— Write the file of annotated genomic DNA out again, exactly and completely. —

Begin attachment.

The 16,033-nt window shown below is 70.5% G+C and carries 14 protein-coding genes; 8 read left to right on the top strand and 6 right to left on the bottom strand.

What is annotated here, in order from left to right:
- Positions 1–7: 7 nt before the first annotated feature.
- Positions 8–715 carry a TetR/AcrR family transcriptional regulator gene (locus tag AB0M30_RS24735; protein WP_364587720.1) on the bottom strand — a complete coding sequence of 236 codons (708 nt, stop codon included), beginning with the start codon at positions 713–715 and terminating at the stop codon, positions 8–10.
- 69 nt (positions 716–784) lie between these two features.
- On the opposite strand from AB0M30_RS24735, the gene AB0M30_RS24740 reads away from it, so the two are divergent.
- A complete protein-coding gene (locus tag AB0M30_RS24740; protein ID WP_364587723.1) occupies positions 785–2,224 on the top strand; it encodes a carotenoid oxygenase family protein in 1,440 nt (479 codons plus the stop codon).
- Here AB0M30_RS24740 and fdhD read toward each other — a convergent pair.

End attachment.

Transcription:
The 16,033-nt window shown below is 70.5% G+C and carries 14 protein-coding genes; 8 read left to right on the top strand and 6 right to left on the bottom strand.

What is annotated here, in order from left to right:
- Positions 1–7: 7 nt before the first annotated feature.
- Positions 8–715 carry a TetR/AcrR family transcriptional regulator gene (locus tag AB0M30_RS24735; protein WP_364587720.1) on the bottom strand — a complete coding sequence of 236 codons (708 nt, stop codon included), beginning with the start codon at positions 713–715 and terminating at the stop codon, positions 8–10.
- 69 nt (positions 716–784) lie between these two features.
- On the opposite strand from AB0M30_RS24735, the gene AB0M30_RS24740 reads away from it, so the two are divergent.
- A complete protein-coding gene (locus tag AB0M30_RS24740; protein ID WP_364587723.1) occupies positions 785–2,224 on the top strand; it encodes a carotenoid oxygenase family protein in 1,440 nt (479 codons plus the stop codon).
- Here AB0M30_RS24740 and fdhD read toward each other — a convergent pair.